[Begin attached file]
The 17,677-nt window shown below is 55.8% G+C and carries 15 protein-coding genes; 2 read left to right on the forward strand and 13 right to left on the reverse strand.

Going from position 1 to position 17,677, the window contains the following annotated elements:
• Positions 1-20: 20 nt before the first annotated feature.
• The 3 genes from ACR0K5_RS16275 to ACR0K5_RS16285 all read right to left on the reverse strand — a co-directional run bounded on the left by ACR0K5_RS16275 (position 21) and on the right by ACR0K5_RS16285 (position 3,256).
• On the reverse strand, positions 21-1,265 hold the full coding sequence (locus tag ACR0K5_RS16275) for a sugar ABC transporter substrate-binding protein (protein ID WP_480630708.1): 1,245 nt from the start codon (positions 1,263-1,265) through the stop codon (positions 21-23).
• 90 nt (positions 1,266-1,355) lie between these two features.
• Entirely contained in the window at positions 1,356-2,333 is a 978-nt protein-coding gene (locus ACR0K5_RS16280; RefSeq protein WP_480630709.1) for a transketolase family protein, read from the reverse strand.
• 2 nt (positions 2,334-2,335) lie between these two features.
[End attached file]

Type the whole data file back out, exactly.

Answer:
The 17,677-nt window shown below is 55.8% G+C and carries 15 protein-coding genes; 2 read left to right on the forward strand and 13 right to left on the reverse strand.

Going from position 1 to position 17,677, the window contains the following annotated elements:
• Positions 1-20: 20 nt before the first annotated feature.
• The 3 genes from ACR0K5_RS16275 to ACR0K5_RS16285 all read right to left on the reverse strand — a co-directional run bounded on the left by ACR0K5_RS16275 (position 21) and on the right by ACR0K5_RS16285 (position 3,256).
• On the reverse strand, positions 21-1,265 hold the full coding sequence (locus tag ACR0K5_RS16275) for a sugar ABC transporter substrate-binding protein (protein ID WP_480630708.1): 1,245 nt from the start codon (positions 1,263-1,265) through the stop codon (positions 21-23).
• 90 nt (positions 1,266-1,355) lie between these two features.
• Entirely contained in the window at positions 1,356-2,333 is a 978-nt protein-coding gene (locus ACR0K5_RS16280; RefSeq protein WP_480630709.1) for a transketolase family protein, read from the reverse strand.
• 2 nt (positions 2,334-2,335) lie between these two features.